MF Global Holdings creditors question $1.6 billion estimate

April 12 (Bloomberg) -- Creditors of MF Global Holdings Ltd. are questioning a $1.6 billion estimate of how much more is required to repay customers of the failed brokerage, their lawyer said in Manhattan bankruptcy court today.

U.S. Bankruptcy Judge Martin Glenn said more information should be made available on June 4, when a six-month report on progress of probes into missing funds is due. Creditors had filed a status update on their own investigations last week, identifying assets they believed could be part of the bankruptcy estate, and saying a trustee for the company’s brokerage unit isn’t helping with a global analysis of books and records.

While MF Global Holdings is unwinding in bankruptcy to repay creditors, its former operating unit, brokerage MF Global Inc., is liquidating under the Securities Investor Protection Act to repay customers who are estimated to be out $1.6 billion. The holding company and brokerage each have their own trustee, and the two have disputed whether certain assets belong to customers or creditors.

“We think the SIPA trustee is saying he doesn’t have them, not necessarily that people don’t know where they are,” the creditors’ lawyer, Martin Bienenstock, told Glenn today, adding that the issue needs clarification if creditors are to know whether they may get some recovery from assets of the brokerage.

Estimate Unchanged

James Kobak, a lawyer for SIPA trustee James Giddens, told Glenn today that his estimate hasn’t changed, and is based on the total of claims filed, and the property that the trustee has on hand.

“The different between those numbers, at present, is still $1.6 billion,” Kobak said, noting that in some instances, such as $700 million held in the U.K., the trustee does know where the money is, but is unsure of whether he can get access. Giddens had also disputed creditors’ status report last week, and called its representations “incorrect.”

Glenn urged the two trustees to work together, and cooperate on the information to be reported June 4. Louis Freeh is the trustee for the holding company.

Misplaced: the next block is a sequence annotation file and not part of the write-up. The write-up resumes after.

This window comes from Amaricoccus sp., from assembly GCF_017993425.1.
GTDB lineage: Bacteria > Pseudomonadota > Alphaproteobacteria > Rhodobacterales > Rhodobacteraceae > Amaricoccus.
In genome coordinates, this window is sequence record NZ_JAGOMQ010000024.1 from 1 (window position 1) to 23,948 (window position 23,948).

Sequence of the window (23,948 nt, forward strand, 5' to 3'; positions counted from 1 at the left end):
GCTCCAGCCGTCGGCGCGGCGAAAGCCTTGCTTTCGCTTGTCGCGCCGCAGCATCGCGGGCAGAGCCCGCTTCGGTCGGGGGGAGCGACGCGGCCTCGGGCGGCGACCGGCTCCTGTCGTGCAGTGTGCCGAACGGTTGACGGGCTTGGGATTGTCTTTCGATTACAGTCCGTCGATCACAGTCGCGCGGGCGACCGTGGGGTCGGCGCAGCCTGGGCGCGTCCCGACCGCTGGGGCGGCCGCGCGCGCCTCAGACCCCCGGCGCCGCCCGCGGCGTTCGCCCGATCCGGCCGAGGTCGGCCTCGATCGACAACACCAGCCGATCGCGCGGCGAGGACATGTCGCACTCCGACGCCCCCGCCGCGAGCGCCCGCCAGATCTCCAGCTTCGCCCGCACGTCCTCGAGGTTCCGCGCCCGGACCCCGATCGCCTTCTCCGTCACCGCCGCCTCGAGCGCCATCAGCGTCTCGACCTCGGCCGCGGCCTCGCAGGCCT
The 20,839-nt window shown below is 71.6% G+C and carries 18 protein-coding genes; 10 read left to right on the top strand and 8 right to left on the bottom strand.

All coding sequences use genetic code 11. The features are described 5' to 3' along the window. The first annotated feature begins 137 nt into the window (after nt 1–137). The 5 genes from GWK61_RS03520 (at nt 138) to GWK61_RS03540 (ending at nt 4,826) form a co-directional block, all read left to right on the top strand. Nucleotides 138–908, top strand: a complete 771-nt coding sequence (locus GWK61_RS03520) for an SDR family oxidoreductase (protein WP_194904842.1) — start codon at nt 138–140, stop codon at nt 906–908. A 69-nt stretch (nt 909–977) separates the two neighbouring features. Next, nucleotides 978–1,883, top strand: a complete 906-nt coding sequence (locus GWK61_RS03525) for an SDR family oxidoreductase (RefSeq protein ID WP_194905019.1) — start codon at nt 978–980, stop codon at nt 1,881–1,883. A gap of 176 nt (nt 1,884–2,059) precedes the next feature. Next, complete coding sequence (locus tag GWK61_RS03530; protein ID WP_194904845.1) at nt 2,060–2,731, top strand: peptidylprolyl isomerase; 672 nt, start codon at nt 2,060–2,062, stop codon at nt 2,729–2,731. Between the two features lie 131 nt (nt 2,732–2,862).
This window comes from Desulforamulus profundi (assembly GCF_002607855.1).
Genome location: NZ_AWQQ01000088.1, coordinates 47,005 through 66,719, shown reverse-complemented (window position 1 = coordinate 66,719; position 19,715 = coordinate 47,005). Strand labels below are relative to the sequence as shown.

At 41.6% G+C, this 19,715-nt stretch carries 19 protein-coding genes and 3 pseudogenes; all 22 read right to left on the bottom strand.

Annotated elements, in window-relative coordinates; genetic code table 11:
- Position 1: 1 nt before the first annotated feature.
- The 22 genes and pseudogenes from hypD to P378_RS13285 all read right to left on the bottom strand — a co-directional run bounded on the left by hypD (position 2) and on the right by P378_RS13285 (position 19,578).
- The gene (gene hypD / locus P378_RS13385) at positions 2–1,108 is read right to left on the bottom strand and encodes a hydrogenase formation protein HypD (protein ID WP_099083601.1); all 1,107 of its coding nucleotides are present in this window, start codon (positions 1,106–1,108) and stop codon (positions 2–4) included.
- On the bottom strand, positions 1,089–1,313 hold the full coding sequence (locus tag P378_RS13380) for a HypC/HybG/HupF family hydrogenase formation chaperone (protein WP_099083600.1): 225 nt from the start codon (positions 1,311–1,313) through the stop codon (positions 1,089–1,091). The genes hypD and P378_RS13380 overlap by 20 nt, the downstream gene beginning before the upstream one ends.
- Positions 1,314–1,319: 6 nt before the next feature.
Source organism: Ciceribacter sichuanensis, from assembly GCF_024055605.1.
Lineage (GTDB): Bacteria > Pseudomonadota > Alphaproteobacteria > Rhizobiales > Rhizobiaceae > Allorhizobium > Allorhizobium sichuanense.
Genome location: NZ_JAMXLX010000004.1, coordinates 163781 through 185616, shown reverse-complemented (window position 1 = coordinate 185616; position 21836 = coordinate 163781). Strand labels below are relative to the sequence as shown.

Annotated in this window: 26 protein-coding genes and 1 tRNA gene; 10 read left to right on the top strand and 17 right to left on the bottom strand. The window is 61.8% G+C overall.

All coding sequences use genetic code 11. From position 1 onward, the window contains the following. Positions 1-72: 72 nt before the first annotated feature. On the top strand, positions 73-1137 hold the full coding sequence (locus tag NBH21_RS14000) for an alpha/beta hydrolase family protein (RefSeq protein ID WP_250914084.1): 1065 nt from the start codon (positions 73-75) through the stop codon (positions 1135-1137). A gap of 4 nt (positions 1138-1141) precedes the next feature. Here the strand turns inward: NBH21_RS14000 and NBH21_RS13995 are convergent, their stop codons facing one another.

Separately, Giddens is still in discussions with JPMorgan Chase & Co. about the bank’s activities in connection with MF Global, and sees claims against it and other parties to recover funds for customers, Kobak told Glenn today.

Ruling Deferred

Giddens sees “more than colorable claims against some parties,” Kobak said, adding that aside from JPMorgan Chase, which the trustee has been holding talks with, the trustee “believes he may have claims against other parties.”

Glenn deferred ruling today on whether MF Global can distribute $685 million to customers of the failed brokerage, bringing them from 72 percent to about 80 percent of what they’re owed. He said he will rule later in court papers.

Under the proposed distribution, commodity customers who traded futures on foreign exchanges will get their first payments of about $50 million, while about $600 million will go to customers who traded on U.S. exchanges. Holders of physical assets such as precious metals are in line to get about $35 million.

Some customers had objected, questioning releases that they would be required to make to receive the money. A group calling itself the “Commodities Customers” also objected, saying the conditions could force them to give up claims against third parties.

‘Equitable Distribution’

By requiring a release, Giddens would “coerce futures account customers of MFGI to assign to him their claims against third parties as a condition to receive disbursements of their own money,” lawyers for the group wrote.

Glenn said that if customers hand over their rights to sue parties to Giddens, it will result in “the most equitable distribution” of proceeds from lawsuits to all customers. He questioned whether Giddens has the authority to demand those releases, however.

Separately today, Glenn rejected a request from customer Sapere CTA Fund to force Giddens to repay customers $120 million out of the proceeds of insurance policies for professional liability. Glenn had ruled earlier this week that Corzine and other executives can use insurance proceeds to pay for their defense.

The brokerage case is Securities Investor Protection Corp. v. MF Global Inc., 11-02790, U.S. District Court, Southern District of New York (Manhattan). The parent’s bankruptcy case is MF Global Holdings Ltd., 11-bk-15059, U.S. Bankruptcy Court, Southern District of New York (Manhattan).

Bloomberg News

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